Peter and his family spent the winter somewhere in the vicinity but the location is indefinite. The story that they lived in tents during the winter is doubtful. Men were available on the Island well able to build a log hut and there was no lack of trees. It was spring before the party finally arrived in Charlottetown, the little Capital of the Island. Peter was sworn into office 25 Jun 1776. There Peter lived until his death, with nothing found to suggest he ever returned to Scotland.

In his new life Peter Stewart had his problems, some of his own doing and some of his relatives' and in-laws'. Life on St. John's Island during those years of the Revolution was a matter of keeping body and soul together. With the coming of quieter years, conditions improved but money always was in short supply. Like others before and after him, Peter came to the Island in debt and never got out of it. Those in public office found the necessity to keep up some degree of appearance on a meagre and often non-existent salary to be beyond their achievement. It was a time of "each for his own".

Peter and his family were not inclined to compromise. Through the years many lawsuits in the Island Courts involved him and his children."

Burial Notes:Old Protestant Burying Ground, Elm Avenue.

See The Last Will and Testament of Peter Stewart on The Island Register Wills Database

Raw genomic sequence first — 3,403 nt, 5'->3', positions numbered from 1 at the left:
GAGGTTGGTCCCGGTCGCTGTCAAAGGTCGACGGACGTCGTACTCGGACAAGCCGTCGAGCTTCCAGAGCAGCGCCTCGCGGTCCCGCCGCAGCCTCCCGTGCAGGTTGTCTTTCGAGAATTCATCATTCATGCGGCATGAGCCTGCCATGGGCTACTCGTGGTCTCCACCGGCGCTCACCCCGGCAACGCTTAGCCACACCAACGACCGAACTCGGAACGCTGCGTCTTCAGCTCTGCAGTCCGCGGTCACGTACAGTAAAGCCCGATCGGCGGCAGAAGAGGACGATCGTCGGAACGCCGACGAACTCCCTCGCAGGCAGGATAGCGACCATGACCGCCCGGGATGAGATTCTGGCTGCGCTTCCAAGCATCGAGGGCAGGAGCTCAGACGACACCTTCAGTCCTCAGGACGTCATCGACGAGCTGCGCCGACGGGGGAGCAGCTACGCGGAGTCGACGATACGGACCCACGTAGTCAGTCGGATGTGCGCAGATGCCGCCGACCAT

Children of Peter Stewart and Helen MacKinnon:
Children from this marriage were:

1. John "Hellfire Jack" Stewart
B: Abt 1758, Kintyre, Argyllshire, SCO, UK
D: 22 Jun 1834, Lot 37, Mount Stewart, PEI and was buried in Charlottetown, PEI

2. Charles Stewart, Honorable Attorney-General, P.E.I.
B: Abt 1759, Campbeltown, Argyllshire, SCO, UK,
D: 06 Jan 1813, Charlottetown, PEI, Buried 10 Jan 1813, Charlottetown, PEI
M: Mary Desbrisay, dau of Lt. Gov. Thomas De La Cour Desbrisay and Ellen Landers, in Chester, ENG, UK. b. abt 1764 d. 16 Mar 1847, buried 21 Mar 1847.

3. Margaret Stewart
B: 27 Jul 1762, Scotland
D: 02 Mar 1851, Charlottetown, PEI. Buried 06 Mar 1851, Charlottetown, PEI
M:12 Aug 1778, Charlottetown, PEI, Reverend Theophilus DesBrisay, son of Lt. Gov. Thomas De La Cour DesBrisay and Ellen Landers. Rev. was b. 09 Oct 1754, Thurles, Tipperary, Ireland d. 14 Mar 1823, Charlottetown, PEI. Buried 19 Mar 1823 in Charlottetown, PEI.

4. Annabella Stewart
B: Scotland

5. Penelope Stewart
B: 1764, Campbeltown, Argyllshire, SCO, UK
D: 1846, Darnley, Lot 18, PEI
M: Abt. 1783, James "Jamey" M'Nutt in PEI, James b. 1760 in Ireland, d. 03 Feb 1835, Darnley, Lot 18, PEI. Buried in Malpeque Peoples Cemetery, Malpeque, PEI

6. Robert Stewart
B: Abt 1768, Scotland